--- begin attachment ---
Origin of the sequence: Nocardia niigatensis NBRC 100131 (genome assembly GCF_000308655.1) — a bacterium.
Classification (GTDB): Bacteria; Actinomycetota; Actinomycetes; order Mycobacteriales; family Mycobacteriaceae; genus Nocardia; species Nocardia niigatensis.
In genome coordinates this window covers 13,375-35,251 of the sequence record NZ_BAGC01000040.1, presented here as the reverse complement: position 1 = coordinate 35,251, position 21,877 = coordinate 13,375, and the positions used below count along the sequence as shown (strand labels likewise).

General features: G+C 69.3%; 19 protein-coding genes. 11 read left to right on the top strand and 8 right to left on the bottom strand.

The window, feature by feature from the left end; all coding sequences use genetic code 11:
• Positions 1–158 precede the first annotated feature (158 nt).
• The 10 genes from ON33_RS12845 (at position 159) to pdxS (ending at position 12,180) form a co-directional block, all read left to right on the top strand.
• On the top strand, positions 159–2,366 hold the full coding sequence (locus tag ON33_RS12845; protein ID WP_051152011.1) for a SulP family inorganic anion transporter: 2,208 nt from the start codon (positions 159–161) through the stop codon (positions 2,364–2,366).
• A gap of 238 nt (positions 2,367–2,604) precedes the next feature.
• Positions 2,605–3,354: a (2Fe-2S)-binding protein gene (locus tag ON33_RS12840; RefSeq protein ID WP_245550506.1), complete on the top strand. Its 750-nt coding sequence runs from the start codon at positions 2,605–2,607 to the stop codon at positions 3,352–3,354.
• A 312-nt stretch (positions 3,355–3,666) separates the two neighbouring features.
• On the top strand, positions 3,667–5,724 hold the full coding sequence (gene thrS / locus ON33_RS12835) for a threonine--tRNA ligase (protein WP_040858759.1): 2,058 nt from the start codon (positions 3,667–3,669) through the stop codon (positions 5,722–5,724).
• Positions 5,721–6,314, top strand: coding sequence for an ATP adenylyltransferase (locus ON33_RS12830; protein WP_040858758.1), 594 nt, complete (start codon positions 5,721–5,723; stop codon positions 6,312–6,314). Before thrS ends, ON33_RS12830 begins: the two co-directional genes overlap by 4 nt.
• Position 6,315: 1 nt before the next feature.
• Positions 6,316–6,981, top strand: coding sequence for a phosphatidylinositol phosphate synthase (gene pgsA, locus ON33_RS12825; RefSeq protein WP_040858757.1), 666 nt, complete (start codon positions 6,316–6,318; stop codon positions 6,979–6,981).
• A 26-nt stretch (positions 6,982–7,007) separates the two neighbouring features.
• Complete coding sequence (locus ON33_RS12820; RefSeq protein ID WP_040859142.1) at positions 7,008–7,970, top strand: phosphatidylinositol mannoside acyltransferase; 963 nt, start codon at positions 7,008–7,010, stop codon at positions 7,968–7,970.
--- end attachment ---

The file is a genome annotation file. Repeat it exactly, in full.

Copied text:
Origin of the sequence: Nocardia niigatensis NBRC 100131 (genome assembly GCF_000308655.1) — a bacterium.
Classification (GTDB): Bacteria; Actinomycetota; Actinomycetes; order Mycobacteriales; family Mycobacteriaceae; genus Nocardia; species Nocardia niigatensis.
In genome coordinates this window covers 13,375-35,251 of the sequence record NZ_BAGC01000040.1, presented here as the reverse complement: position 1 = coordinate 35,251, position 21,877 = coordinate 13,375, and the positions used below count along the sequence as shown (strand labels likewise).

General features: G+C 69.3%; 19 protein-coding genes. 11 read left to right on the top strand and 8 right to left on the bottom strand.

The window, feature by feature from the left end; all coding sequences use genetic code 11:
• Positions 1–158 precede the first annotated feature (158 nt).
• The 10 genes from ON33_RS12845 (at position 159) to pdxS (ending at position 12,180) form a co-directional block, all read left to right on the top strand.
• On the top strand, positions 159–2,366 hold the full coding sequence (locus tag ON33_RS12845; protein ID WP_051152011.1) for a SulP family inorganic anion transporter: 2,208 nt from the start codon (positions 159–161) through the stop codon (positions 2,364–2,366).
• A gap of 238 nt (positions 2,367–2,604) precedes the next feature.
• Positions 2,605–3,354: a (2Fe-2S)-binding protein gene (locus tag ON33_RS12840; RefSeq protein ID WP_245550506.1), complete on the top strand. Its 750-nt coding sequence runs from the start codon at positions 2,605–2,607 to the stop codon at positions 3,352–3,354.
• A 312-nt stretch (positions 3,355–3,666) separates the two neighbouring features.
• On the top strand, positions 3,667–5,724 hold the full coding sequence (gene thrS / locus ON33_RS12835) for a threonine--tRNA ligase (protein WP_040858759.1): 2,058 nt from the start codon (positions 3,667–3,669) through the stop codon (positions 5,722–5,724).
• Positions 5,721–6,314, top strand: coding sequence for an ATP adenylyltransferase (locus ON33_RS12830; protein WP_040858758.1), 594 nt, complete (start codon positions 5,721–5,723; stop codon positions 6,312–6,314). Before thrS ends, ON33_RS12830 begins: the two co-directional genes overlap by 4 nt.
• Position 6,315: 1 nt before the next feature.
• Positions 6,316–6,981, top strand: coding sequence for a phosphatidylinositol phosphate synthase (gene pgsA, locus ON33_RS12825; RefSeq protein WP_040858757.1), 666 nt, complete (start codon positions 6,316–6,318; stop codon positions 6,979–6,981).
• A 26-nt stretch (positions 6,982–7,007) separates the two neighbouring features.
• Complete coding sequence (locus ON33_RS12820; RefSeq protein ID WP_040859142.1) at positions 7,008–7,970, top strand: phosphatidylinositol mannoside acyltransferase; 963 nt, start codon at positions 7,008–7,010, stop codon at positions 7,968–7,970.